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starting to get desperate, can't decide what to do at all

(26 Posts)
INeedToGetThisAllOut Wed 03-Dec-14 02:20:36

Help me please, I haven't slept for weeks, I think this is the most stressed I have ever been.

We've been in Oz for a couple of years now, it took a while to settle but I finally feel like we're happy. Kids in good schools, friends, daycare, big house near the beach and also an opportunity for me to study next year.
But my DM is unwell and has been for a while, no diagnosis for the last year but she's getting worse rather than better. So DH told work that he would like a transfer back to the UK and we waited. I recently went back for a visit, my first in a long time, and I couldn't shake the feeling that our quality of life would nosedive and that Oz is a better place for the DCs to grow up. When I got back DH had been offered a job in the UK. Now it's going through and I'm panicking. There's all the practical stuff, like finding the DCs a place in school (we'll be lucky if they get into the same one), a smaller house, DH will have a long commute to work that he doesn't have now, the weather, finding daycare. I will have to give up on study for a few years... but these all seem like very shallow things in comparison to me and the DCs having some precious time with DM.
We don't have passports, and to be honest I don't think I could 3 moves overseas because it's tough on a trailing spouse, and I would have to build up a life all over again. So this is the final move really.
Anyone else been in a similar situation. I am dreading the distress I could cause to DM. sad

APocketfulOfSpondulix Wed 03-Dec-14 02:48:08

I feel for you. I'm an expat too and this is a scenario I dread, but will likely face at some point.

Has your DH actually accepted the job? What does your DM think about you living in Australia, is she distressed OR is she pragmatic that your life is better there? Do you have siblings back home who could help out?

What's happening with the diagnosis?

Just going through a few options - you've probably thought of them but ...

- can you afford to go back with the kids during holidays? Big summer break coming up.
- would your mum be well enough to fly out, or is she receiving treatment in the UK?

Want2bSupermum Wed 03-Dec-14 02:53:12

This is what I am dreading. My SIL is rather sick and her OH was just diagnosed with cancer. DH doesn't want to pack it all in and move back. Luckily my dad has Medicare so could live with us in the US if he were ill.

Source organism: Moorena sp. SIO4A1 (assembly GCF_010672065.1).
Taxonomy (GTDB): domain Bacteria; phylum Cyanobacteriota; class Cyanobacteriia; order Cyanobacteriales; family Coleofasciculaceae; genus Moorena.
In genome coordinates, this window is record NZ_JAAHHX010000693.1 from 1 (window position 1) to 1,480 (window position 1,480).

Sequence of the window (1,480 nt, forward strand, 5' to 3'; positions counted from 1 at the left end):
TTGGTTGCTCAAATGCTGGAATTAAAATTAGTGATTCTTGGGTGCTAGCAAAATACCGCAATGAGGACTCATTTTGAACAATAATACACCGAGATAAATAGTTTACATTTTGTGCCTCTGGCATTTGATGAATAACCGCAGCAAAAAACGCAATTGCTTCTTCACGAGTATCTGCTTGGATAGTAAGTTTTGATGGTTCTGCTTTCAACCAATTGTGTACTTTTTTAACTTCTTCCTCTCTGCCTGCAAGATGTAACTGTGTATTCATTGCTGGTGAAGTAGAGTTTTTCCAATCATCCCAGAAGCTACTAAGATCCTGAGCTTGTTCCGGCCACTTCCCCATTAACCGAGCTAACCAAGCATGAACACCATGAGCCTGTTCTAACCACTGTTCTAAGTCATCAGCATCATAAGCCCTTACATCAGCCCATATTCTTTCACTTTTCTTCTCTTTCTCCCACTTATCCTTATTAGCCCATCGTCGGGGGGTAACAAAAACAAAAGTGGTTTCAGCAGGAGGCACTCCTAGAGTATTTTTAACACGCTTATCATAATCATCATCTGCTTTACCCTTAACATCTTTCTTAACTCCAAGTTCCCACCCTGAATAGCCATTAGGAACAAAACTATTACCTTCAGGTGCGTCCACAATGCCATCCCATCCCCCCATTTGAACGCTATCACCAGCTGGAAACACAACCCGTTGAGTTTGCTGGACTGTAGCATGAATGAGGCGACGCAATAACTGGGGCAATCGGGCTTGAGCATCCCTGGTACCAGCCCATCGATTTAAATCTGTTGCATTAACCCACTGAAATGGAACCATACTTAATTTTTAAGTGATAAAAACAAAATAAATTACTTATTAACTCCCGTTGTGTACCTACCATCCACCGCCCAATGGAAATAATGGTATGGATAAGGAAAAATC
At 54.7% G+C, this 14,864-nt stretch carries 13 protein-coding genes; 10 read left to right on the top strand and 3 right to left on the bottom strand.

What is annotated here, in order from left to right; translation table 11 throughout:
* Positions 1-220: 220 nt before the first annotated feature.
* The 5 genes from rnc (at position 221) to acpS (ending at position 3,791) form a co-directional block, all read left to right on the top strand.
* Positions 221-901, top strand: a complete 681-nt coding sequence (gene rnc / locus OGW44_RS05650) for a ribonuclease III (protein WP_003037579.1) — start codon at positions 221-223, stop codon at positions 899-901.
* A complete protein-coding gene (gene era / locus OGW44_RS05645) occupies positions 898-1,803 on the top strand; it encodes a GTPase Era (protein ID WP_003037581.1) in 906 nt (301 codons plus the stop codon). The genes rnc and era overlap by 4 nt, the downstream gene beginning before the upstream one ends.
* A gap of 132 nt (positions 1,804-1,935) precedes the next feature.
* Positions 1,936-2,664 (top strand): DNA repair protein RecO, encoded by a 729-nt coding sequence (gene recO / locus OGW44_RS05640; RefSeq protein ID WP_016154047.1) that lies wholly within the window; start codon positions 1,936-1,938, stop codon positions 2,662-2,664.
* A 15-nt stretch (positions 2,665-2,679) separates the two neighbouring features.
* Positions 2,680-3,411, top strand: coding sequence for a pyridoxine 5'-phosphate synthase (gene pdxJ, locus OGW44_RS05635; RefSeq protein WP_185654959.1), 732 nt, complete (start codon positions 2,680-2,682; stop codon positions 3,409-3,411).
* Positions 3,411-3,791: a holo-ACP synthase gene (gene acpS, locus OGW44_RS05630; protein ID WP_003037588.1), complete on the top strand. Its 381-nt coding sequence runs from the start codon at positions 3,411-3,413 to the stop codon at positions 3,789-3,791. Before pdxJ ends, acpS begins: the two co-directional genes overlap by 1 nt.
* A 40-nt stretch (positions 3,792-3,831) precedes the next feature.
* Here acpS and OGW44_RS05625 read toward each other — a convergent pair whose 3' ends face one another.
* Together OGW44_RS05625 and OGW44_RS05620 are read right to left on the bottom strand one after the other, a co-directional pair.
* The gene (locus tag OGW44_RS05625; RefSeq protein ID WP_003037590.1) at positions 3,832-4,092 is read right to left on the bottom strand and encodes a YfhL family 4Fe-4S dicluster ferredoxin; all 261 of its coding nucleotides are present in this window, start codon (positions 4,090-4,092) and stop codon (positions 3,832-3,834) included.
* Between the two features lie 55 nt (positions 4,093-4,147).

I think you are doing the right thing by moving back as your mother is getting older. Look at this for the positives which will be your children getting to know their granny better.

For your career is there a way you could start networking now? I think there are jobs posted on here that are family friendly.

INeedToGetThisAllOut Wed 03-Dec-14 03:03:30

Thanks apocket he hasn't formally accepted it yet but needs to decide within the next few days. He wants to stay, but has said he can be happy in the UK too.

DM can't fly at the moment, she's too poorly. She's receiving treatment in the UK, she's been through a time and is really looking forward to us coming home. I have a Dsis who also really wants us home. They have both said they would respect our decision if we decide to stay (not recently, we haven't discussed it in a while) but I can tell they are just saying it. There's been pressure to come home from the start.

I wonder if they would initially be upset but feel better when things settle and if we work on visiting more.

INeedToGetThisAllOut Wed 03-Dec-14 03:06:18

Thanks want2b it's something we all have to think about I guess. It came as a bit of a shock though, my parents are still quite young.

Good luck with your decision, so sorry to hear about SIL and her OH.

castlesintheair Wed 03-Dec-14 08:01:40

Do you know what the prognosis is for your mum? It is a very difficult and emotional decision but I think you have to put your own family and your life before your mum and sister. I known it sound's a bit brutal but if her condition is long term then maybe that changes things but if not, could you just have an extended stay in the uk with her? Whatever you do I don't think you should do anything out of guilt or a sense of obligation as it may lead to bitterness and regret in the future. Sadly in cases like this you can't please everyone and now that you have made a family of you own, their needs come first imo. Hard I know and I wish you strength with your decision.